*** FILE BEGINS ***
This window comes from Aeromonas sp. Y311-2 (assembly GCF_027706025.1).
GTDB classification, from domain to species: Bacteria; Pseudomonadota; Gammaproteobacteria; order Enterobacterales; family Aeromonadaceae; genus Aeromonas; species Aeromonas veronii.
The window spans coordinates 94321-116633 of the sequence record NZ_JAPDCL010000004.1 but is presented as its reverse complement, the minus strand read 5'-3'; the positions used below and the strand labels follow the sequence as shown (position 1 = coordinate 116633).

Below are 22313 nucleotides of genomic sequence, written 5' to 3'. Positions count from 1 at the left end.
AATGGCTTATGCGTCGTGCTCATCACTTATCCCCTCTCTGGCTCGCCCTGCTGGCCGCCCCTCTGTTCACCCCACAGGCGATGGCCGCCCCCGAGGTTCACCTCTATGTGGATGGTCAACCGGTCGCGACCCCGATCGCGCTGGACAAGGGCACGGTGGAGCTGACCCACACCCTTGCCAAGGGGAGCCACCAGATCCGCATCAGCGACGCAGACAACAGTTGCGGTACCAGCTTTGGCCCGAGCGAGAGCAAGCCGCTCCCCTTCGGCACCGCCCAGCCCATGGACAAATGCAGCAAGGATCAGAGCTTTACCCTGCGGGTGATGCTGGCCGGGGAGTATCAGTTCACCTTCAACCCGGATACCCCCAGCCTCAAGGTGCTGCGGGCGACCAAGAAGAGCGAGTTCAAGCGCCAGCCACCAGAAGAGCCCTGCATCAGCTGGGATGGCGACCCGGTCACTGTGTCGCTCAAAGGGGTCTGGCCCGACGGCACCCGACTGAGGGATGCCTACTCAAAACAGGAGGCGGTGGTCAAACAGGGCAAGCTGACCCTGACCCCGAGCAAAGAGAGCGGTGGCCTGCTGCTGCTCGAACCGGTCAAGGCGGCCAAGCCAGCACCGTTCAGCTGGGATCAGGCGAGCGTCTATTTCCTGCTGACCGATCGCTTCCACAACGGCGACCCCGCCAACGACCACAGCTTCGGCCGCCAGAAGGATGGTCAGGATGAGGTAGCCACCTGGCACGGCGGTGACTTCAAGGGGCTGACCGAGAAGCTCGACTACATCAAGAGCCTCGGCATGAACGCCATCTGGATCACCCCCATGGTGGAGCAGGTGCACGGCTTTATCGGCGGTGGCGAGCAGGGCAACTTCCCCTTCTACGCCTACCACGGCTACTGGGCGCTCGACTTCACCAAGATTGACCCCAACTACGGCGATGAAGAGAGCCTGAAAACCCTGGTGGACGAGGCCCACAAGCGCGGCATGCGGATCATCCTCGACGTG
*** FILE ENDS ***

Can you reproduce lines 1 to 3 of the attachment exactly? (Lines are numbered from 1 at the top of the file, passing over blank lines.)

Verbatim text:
This window comes from Aeromonas sp. Y311-2 (assembly GCF_027706025.1).
GTDB classification, from domain to species: Bacteria; Pseudomonadota; Gammaproteobacteria; order Enterobacterales; family Aeromonadaceae; genus Aeromonas; species Aeromonas veronii.
The window spans coordinates 94321-116633 of the sequence record NZ_JAPDCL010000004.1 but is presented as its reverse complement, the minus strand read 5'-3'; the positions used below and the strand labels follow the sequence as shown (position 1 = coordinate 116633).